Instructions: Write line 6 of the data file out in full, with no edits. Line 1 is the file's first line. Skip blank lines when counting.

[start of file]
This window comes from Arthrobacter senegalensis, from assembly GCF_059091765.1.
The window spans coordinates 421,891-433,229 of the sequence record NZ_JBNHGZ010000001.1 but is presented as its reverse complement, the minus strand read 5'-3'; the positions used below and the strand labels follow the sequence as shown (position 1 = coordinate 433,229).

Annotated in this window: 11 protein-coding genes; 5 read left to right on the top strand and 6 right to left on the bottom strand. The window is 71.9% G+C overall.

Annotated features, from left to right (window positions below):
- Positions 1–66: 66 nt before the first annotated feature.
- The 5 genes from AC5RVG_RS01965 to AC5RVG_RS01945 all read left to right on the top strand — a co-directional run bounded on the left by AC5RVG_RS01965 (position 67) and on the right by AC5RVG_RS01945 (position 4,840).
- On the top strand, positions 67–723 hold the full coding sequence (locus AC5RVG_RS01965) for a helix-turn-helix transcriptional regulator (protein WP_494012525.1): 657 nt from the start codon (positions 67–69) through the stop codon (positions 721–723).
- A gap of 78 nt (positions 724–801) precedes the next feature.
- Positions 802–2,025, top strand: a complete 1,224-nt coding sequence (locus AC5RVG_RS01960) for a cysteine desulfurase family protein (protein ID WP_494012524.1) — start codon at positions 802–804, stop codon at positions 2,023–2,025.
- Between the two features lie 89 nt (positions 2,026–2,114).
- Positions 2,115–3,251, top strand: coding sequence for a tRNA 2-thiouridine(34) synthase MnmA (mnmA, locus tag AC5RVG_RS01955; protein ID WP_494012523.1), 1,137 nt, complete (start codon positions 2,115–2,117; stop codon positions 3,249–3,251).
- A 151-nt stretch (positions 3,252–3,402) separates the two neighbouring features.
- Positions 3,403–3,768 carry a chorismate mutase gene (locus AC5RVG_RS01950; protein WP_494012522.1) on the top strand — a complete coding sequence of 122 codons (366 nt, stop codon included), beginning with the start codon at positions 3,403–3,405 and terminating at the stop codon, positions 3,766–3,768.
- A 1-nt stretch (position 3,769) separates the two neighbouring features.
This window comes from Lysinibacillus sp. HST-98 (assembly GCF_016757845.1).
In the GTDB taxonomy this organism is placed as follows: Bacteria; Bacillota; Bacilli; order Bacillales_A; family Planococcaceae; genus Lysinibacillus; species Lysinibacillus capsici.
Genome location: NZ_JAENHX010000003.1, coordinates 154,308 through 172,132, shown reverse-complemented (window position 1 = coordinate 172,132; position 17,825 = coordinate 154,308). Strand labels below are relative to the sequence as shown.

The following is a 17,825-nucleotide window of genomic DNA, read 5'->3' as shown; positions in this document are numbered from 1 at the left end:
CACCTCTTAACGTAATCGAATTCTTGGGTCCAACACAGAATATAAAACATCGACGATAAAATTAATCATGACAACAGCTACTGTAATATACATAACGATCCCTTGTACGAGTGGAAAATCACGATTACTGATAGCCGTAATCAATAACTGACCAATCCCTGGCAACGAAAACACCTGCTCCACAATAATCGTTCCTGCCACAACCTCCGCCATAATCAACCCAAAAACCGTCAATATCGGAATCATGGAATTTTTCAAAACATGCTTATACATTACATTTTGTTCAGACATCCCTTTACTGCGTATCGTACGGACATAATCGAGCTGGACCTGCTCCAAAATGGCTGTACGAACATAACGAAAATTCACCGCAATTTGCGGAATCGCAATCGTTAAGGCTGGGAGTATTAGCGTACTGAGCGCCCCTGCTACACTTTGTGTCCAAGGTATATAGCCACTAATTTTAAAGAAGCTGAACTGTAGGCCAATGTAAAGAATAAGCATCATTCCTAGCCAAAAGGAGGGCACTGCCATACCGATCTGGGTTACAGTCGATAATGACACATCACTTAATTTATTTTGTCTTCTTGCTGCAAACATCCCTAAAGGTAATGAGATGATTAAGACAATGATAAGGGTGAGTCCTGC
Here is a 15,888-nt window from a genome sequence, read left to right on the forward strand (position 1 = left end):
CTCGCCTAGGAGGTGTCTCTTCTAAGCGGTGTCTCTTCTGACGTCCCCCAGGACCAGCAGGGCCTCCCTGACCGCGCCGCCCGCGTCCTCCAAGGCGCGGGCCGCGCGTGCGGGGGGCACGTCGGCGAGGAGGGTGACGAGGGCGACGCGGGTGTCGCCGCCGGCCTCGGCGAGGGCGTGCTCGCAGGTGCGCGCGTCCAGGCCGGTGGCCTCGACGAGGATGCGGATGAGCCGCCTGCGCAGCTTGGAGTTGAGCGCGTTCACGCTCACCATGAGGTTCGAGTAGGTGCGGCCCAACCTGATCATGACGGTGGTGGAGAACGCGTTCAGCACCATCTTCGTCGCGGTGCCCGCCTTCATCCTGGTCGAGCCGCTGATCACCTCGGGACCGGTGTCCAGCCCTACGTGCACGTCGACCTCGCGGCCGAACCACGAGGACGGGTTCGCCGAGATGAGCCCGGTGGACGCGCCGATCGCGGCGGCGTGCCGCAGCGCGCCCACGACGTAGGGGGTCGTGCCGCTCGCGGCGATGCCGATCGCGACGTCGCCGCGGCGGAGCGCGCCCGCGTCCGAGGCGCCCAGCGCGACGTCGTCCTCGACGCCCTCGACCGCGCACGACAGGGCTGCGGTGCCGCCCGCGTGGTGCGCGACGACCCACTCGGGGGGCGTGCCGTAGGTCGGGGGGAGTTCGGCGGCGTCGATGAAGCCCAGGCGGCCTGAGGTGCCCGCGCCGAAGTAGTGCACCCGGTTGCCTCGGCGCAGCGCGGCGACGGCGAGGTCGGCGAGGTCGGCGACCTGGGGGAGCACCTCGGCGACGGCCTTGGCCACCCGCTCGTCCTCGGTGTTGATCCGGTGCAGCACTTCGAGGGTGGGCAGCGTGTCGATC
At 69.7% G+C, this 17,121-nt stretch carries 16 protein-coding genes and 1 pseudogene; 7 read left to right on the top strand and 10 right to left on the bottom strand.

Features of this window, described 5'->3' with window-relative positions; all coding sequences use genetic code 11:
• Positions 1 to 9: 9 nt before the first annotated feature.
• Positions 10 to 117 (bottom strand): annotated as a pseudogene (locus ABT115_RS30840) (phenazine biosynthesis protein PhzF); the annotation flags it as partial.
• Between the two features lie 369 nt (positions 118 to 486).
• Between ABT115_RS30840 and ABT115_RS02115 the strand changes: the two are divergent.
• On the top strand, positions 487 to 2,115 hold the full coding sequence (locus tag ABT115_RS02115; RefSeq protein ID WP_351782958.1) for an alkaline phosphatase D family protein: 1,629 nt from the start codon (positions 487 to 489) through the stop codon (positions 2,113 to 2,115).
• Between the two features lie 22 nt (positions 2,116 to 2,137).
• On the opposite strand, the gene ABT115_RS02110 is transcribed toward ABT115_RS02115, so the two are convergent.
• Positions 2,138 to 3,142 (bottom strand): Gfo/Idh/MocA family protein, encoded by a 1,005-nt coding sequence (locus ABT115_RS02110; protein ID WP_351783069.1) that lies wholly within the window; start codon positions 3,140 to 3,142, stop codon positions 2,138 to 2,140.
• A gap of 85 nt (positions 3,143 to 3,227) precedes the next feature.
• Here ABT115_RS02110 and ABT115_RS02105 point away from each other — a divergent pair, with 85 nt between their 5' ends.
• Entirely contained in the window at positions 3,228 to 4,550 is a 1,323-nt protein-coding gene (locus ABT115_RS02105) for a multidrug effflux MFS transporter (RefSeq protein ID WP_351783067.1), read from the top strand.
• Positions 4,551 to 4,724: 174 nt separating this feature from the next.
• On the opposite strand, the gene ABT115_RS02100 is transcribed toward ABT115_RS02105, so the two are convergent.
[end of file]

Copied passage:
- The 5 genes from AC5RVG_RS01965 to AC5RVG_RS01945 all read left to right on the top strand — a co-directional run bounded on the left by AC5RVG_RS01965 (position 67) and on the right by AC5RVG_RS01945 (position 4,840).